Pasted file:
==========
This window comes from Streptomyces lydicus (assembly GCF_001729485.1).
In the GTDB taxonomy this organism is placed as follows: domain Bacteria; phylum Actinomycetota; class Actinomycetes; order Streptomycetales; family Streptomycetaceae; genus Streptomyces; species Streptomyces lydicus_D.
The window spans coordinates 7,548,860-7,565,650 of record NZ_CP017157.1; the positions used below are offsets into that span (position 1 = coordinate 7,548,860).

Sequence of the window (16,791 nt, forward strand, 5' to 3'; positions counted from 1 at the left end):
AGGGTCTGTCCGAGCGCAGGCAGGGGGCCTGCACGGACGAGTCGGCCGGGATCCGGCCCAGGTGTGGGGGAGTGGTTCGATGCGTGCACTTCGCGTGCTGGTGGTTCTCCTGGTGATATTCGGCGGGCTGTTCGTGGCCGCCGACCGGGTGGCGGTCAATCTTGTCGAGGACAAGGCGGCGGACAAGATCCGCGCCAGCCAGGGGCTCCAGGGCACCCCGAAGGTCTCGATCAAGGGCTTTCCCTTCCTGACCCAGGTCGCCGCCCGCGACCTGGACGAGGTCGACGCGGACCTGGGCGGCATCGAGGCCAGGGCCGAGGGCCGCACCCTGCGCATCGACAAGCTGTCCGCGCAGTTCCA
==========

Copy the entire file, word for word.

This window comes from Streptomyces lydicus (assembly GCF_001729485.1).
In the GTDB taxonomy this organism is placed as follows: domain Bacteria; phylum Actinomycetota; class Actinomycetes; order Streptomycetales; family Streptomycetaceae; genus Streptomyces; species Streptomyces lydicus_D.
The window spans coordinates 7,548,860-7,565,650 of record NZ_CP017157.1; the positions used below are offsets into that span (position 1 = coordinate 7,548,860).

Sequence of the window (16,791 nt, forward strand, 5' to 3'; positions counted from 1 at the left end):
AGGGTCTGTCCGAGCGCAGGCAGGGGGCCTGCACGGACGAGTCGGCCGGGATCCGGCCCAGGTGTGGGGGAGTGGTTCGATGCGTGCACTTCGCGTGCTGGTGGTTCTCCTGGTGATATTCGGCGGGCTGTTCGTGGCCGCCGACCGGGTGGCGGTCAATCTTGTCGAGGACAAGGCGGCGGACAAGATCCGCGCCAGCCAGGGGCTCCAGGGCACCCCGAAGGTCTCGATCAAGGGCTTTCCCTTCCTGACCCAGGTCGCCGCCCGCGACCTGGACGAGGTCGACGCGGACCTGGGCGGCATCGAGGCCAGGGCCGAGGGCCGCACCCTGCGCATCGACAAGCTGTCCGCGCAGTTCCA